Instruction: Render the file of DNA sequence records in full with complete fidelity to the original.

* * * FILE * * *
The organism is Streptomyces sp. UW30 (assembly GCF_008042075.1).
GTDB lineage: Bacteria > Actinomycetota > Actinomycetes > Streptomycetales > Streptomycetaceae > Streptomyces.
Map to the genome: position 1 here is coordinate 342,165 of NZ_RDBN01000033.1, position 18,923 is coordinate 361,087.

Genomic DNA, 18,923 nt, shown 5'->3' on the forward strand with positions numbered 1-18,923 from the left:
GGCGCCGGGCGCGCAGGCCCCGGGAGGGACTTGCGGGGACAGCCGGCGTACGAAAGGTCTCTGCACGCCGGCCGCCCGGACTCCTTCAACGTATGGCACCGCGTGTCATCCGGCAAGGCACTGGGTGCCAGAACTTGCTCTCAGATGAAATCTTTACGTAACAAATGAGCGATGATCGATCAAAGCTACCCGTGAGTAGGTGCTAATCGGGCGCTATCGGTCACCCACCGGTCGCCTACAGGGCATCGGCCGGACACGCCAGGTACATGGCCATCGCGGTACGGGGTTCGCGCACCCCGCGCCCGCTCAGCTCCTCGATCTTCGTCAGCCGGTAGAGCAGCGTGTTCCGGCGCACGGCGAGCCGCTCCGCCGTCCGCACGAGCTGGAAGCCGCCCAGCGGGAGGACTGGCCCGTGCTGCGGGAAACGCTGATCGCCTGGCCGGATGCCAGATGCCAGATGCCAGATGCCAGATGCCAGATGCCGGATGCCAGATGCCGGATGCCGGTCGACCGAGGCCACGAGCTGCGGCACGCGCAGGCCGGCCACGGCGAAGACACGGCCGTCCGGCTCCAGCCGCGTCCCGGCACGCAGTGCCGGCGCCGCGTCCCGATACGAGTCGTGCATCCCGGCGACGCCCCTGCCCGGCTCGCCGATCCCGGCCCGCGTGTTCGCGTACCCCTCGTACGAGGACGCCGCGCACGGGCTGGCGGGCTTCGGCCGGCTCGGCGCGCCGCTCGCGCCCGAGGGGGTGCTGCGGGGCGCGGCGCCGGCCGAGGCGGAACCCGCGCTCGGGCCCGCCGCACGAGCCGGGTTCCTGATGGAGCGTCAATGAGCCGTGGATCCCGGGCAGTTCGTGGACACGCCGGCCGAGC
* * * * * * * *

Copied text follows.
The organism is Streptomyces sp. UW30 (assembly GCF_008042075.1).
GTDB lineage: Bacteria > Actinomycetota > Actinomycetes > Streptomycetales > Streptomycetaceae > Streptomyces.
Map to the genome: position 1 here is coordinate 342,165 of NZ_RDBN01000033.1, position 18,923 is coordinate 361,087.

Genomic DNA, 18,923 nt, shown 5'->3' on the forward strand with positions numbered 1-18,923 from the left:
GGCGCCGGGCGCGCAGGCCCCGGGAGGGACTTGCGGGGACAGCCGGCGTACGAAAGGTCTCTGCACGCCGGCCGCCCGGACTCCTTCAACGTATGGCACCGCGTGTCATCCGGCAAGGCACTGGGTGCCAGAACTTGCTCTCAGATGAAATCTTTACGTAACAAATGAGCGATGATCGATCAAAGCTACCCGTGAGTAGGTGCTAATCGGGCGCTATCGGTCACCCACCGGTCGCCTACAGGGCATCGGCCGGACACGCCAGGTACATGGCCATCGCGGTACGGGGTTCGCGCACCCCGCGCCCGCTCAGCTCCTCGATCTTCGTCAGCCGGTAGAGCAGCGTGTTCCGGCGCACGGCGAGCCGCTCCGCCGTCCGCACGAGCTGGAAGCCGCCCAGCGGGAGGACTGGCCCGTGCTGCGGGAAACGCTGATCGCCTGGCCGGATGCCAGATGCCAGATGCCAGATGCCAGATGCCAGATGCCGGATGCCAGATGCCGGATGCCGGTCGACCGAGGCCACGAGCTGCGGCACGCGCAGGCCGGCCACGGCGAAGACACGGCCGTCCGGCTCCAGCCGCGTCCCGGCACGCAGTGCCGGCGCCGCGTCCCGATACGAGTCGTGCATCCCGGCGACGCCCCTGCCCGGCTCGCCGATCCCGGCCCGCGTGTTCGCGTACCCCTCGTACGAGGACGCCGCGCACGGGCTGGCGGGCTTCGGCCGGCTCGGCGCGCCGCTCGCGCCCGAGGGGGTGCTGCGGGGCGCGGCGCCGGCCGAGGCGGAACCCGCGCTCGGGCCCGCCGCACGAGCCGGGTTCCTGATGGAGCGTCAATGAGCCGTGGATCCCGGGCAGTTCGTGGACACGCCGGCCGAGC